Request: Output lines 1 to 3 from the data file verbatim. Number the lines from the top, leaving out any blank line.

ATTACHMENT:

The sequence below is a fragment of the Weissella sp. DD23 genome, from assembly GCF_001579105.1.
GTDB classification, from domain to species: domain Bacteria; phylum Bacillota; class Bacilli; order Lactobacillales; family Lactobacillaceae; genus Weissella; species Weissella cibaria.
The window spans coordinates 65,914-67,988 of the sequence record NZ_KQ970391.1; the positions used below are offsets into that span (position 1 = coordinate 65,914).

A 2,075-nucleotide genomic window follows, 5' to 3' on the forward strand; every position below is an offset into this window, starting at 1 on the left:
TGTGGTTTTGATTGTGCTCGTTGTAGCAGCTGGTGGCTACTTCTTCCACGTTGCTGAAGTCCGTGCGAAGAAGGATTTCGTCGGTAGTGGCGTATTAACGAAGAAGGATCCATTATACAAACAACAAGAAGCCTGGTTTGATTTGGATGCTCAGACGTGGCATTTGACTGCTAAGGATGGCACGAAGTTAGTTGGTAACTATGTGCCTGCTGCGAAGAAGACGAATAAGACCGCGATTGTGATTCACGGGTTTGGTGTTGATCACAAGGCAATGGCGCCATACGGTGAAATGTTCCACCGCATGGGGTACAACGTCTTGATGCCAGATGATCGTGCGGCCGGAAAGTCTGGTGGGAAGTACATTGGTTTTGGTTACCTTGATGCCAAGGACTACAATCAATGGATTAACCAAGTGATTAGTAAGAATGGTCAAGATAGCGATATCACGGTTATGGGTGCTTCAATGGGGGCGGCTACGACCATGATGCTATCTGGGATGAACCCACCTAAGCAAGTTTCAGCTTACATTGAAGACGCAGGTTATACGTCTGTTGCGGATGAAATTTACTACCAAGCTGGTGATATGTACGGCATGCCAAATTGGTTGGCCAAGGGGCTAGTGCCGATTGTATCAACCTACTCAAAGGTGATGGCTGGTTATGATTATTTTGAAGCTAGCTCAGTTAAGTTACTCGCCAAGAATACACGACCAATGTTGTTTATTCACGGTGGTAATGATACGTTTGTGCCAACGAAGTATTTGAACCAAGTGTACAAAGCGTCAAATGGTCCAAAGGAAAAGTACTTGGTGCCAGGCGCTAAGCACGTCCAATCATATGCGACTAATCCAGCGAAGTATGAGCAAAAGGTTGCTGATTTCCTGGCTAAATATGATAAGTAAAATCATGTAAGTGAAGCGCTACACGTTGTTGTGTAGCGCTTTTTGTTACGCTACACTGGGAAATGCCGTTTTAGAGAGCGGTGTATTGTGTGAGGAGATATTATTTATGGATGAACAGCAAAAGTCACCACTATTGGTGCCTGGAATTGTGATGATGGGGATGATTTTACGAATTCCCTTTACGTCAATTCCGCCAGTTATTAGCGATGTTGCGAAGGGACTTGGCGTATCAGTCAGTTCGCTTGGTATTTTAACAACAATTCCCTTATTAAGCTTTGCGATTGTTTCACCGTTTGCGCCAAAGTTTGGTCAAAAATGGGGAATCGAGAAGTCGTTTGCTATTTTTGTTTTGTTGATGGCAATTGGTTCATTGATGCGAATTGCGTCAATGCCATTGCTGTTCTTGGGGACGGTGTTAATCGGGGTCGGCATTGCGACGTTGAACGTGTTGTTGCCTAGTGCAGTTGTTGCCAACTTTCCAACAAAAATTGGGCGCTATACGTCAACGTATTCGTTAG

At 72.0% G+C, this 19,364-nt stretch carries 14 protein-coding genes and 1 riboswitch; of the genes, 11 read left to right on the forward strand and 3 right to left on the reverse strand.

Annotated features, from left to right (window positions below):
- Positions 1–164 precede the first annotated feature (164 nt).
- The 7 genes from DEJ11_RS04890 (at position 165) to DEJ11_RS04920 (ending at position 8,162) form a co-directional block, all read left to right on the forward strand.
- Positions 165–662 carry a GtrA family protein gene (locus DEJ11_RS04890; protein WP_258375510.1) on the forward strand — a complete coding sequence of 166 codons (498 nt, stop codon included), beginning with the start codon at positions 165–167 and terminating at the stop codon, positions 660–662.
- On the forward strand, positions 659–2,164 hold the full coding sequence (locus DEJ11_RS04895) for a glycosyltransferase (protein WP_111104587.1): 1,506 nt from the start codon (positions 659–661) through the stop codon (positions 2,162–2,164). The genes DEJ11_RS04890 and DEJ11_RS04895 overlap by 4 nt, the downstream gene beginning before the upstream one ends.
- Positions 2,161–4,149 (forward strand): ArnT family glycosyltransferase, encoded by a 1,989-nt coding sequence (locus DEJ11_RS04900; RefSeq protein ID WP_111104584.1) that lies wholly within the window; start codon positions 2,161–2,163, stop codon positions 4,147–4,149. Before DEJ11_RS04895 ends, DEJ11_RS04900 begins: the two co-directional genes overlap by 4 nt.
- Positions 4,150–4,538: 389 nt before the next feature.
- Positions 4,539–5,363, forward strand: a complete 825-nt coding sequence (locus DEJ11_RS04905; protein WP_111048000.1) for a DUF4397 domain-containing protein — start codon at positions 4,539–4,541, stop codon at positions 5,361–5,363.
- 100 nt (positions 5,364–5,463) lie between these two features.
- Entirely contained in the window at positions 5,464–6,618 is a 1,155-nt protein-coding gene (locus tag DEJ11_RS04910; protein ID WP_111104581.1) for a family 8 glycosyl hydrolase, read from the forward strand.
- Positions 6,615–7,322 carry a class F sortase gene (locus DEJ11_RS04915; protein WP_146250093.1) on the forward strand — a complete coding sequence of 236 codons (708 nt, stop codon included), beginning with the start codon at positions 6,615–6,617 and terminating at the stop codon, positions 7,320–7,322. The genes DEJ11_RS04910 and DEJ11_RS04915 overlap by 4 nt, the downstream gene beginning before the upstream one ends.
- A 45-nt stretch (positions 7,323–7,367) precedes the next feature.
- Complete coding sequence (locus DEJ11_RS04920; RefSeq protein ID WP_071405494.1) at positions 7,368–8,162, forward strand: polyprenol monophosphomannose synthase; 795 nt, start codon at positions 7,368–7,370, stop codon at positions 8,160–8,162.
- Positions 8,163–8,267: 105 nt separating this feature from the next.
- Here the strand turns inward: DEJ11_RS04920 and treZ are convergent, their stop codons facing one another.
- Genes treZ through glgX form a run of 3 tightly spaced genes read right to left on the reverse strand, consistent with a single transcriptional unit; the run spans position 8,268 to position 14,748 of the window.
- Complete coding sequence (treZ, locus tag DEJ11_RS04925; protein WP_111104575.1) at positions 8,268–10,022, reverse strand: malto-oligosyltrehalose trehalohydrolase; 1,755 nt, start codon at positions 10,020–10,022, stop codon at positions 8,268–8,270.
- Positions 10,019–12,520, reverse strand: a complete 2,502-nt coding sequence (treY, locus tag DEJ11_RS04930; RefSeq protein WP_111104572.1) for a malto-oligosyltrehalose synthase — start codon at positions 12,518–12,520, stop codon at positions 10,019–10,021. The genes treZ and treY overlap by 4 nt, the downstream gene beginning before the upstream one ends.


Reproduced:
The sequence below is a fragment of the Weissella sp. DD23 genome, from assembly GCF_001579105.1.
GTDB classification, from domain to species: domain Bacteria; phylum Bacillota; class Bacilli; order Lactobacillales; family Lactobacillaceae; genus Weissella; species Weissella cibaria.
The window spans coordinates 65,914-67,988 of the sequence record NZ_KQ970391.1; the positions used below are offsets into that span (position 1 = coordinate 65,914).